Health tourism refers to patients from one country seeking medical service in other countries in the purpose of saving money, avoiding long waiting time or improving the quality of the service.
Like globalization in general, health tourism brings both opportunities and challenges. Some people think it will be the solution to public health care problems in developed countries while others argue that it will create a two-tier society in developing countries.
This thesis is an attempt to give a structured analysis of health tourism from developed to developing countries, to discuss theoretically possible welfare gains from it and how to achieve that.
It starts with a history review and a snapshot of current development of health tourism in the first two chapters. The first chapter deals with how health tourism came into being. The second chapter first gives a definition of health tourism and identifies the procedures that are feasible to be included in health tourism. It then puts health tourism into the framework of service trade in the WTO-framework and makes a profile of the exporting countries. It concludes with some indicative data which shows the trade volumes and their future potentials.
Chapter 3 put forward the question: why health tourism fails to be as prevalent as traditional trade theory suggests, and proposes that there are at least three factors that distinguish trade in health care service from trade in other services.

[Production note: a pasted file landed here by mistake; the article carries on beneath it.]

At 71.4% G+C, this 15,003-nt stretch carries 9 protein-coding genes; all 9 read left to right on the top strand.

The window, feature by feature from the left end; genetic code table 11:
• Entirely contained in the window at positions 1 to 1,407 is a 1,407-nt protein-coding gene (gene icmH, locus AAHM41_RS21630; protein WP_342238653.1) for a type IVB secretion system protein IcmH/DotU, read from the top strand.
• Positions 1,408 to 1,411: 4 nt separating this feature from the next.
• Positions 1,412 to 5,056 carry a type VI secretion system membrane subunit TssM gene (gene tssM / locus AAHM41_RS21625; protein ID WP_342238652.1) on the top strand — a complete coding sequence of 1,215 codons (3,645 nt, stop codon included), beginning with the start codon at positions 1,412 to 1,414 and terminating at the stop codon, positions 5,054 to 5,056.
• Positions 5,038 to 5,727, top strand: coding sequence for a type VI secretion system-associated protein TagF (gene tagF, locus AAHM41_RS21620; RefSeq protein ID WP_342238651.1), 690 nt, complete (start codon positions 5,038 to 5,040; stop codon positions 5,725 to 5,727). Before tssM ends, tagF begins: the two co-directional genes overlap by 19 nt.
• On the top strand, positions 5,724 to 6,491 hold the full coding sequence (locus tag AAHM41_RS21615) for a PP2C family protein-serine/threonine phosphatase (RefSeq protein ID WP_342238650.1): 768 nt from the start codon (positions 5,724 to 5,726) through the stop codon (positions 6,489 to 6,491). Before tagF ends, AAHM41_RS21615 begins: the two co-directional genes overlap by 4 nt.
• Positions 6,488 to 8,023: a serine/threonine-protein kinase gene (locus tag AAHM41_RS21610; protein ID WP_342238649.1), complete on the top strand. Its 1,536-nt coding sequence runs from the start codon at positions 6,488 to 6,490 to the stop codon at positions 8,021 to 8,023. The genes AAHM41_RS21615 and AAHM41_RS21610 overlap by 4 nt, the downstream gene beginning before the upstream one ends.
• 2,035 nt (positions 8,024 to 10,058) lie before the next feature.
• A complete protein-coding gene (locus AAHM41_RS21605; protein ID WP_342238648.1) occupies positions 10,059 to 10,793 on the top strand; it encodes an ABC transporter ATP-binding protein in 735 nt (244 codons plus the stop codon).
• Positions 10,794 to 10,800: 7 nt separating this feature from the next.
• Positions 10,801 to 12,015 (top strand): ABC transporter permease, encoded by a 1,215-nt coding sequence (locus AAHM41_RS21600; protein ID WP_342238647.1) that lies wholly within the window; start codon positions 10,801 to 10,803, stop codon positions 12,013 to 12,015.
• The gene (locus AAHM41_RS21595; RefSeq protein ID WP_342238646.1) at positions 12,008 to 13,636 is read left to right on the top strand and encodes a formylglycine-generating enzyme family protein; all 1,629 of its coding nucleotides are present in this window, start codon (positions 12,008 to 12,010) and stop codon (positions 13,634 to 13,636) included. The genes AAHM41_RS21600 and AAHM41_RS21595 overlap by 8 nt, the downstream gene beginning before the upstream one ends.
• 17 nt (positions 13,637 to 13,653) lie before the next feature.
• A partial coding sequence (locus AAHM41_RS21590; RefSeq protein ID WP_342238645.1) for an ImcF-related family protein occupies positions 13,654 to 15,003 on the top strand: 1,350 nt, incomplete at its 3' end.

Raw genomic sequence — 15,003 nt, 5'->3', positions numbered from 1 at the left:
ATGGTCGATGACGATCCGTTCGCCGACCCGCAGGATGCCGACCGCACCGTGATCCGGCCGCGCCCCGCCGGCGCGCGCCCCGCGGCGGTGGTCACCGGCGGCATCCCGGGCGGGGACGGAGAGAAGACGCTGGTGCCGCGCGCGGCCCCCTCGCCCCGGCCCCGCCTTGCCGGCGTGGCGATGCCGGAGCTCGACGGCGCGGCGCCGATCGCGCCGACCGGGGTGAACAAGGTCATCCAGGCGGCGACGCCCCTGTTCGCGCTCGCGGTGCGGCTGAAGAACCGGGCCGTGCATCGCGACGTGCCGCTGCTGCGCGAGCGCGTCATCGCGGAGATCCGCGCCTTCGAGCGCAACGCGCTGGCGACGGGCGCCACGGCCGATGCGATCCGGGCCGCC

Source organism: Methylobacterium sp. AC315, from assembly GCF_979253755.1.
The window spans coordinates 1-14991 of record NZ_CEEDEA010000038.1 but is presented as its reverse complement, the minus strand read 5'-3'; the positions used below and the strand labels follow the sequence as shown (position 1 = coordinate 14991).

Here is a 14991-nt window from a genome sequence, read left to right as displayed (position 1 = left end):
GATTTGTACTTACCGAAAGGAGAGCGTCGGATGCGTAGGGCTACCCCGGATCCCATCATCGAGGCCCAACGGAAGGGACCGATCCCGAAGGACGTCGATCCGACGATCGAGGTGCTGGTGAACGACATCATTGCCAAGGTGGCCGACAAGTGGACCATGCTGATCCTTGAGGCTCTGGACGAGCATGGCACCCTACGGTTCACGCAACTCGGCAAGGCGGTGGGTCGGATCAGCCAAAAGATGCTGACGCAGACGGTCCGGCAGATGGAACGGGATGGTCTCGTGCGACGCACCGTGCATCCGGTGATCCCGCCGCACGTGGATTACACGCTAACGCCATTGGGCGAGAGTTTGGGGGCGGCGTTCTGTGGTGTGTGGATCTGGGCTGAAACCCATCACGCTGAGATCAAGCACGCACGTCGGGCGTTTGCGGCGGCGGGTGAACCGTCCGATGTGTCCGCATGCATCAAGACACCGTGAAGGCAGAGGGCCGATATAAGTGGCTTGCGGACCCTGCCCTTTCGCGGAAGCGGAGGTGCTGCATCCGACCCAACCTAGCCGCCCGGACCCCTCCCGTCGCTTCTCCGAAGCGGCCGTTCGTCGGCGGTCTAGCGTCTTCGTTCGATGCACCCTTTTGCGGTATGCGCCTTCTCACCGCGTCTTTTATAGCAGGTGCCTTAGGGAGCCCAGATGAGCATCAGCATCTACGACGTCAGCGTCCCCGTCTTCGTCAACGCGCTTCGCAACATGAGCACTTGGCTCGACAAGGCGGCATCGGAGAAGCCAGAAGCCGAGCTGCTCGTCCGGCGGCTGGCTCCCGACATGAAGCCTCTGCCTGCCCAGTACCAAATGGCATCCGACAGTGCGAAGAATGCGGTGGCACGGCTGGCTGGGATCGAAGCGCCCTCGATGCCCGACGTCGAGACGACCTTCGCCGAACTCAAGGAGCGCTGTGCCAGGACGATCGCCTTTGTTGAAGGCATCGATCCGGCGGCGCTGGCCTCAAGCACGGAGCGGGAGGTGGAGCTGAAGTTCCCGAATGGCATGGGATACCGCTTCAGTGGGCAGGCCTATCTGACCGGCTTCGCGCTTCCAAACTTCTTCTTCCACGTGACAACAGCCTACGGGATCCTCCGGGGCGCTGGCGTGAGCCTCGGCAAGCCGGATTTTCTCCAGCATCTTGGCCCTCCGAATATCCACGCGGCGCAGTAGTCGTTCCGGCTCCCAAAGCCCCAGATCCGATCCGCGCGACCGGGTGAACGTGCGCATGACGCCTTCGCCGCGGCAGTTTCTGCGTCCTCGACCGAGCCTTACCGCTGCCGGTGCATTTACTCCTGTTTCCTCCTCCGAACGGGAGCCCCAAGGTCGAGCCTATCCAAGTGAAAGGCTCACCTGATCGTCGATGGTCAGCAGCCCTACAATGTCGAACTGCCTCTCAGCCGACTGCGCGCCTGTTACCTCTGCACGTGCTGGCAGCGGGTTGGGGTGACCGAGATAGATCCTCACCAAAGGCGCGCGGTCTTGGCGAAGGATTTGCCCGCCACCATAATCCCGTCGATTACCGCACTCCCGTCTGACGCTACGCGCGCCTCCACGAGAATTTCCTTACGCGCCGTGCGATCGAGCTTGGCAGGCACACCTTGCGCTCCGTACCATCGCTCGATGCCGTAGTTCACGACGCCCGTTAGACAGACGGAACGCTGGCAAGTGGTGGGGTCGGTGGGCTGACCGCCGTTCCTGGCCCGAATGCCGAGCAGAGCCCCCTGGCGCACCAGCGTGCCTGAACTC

Chapter 4 and 5 go into more detail to answer this question by looking at different factors that have an implication on health tourism, and focusing at three parties involved in health tourism. In developed countries, the lack of portability of insurance contracts prevents health tourism from being more prevalent. In developing countries, governments need to implement regulatory policies to prevent health tourism from causing inequality. The last two chapters deal with these two aspects respectively.
A model is set up in chapter 6 to analysis the portability of insurance contracts which is identified as the most crucial dampening factor on health tourism in this thesis. The model simulates the process and discusses the welfare gains of moving from a case of no health tourism through the case of health tourism but no insurance portability and finally the case of full portability of health care insurance. The model shows that Pareto gains will arise when health tourism becomes possible and the portability of insurance contracts decides how this welfare gain is shared between insurance company and patients.
Some policy suggestions are made at chapter 7 for governments in developing countries to avoid a two-tier society as a result of health tourism.
The conclusion is made in chapter 8, stating that health tourism may have a positive impact on both exporting countries and importing countries.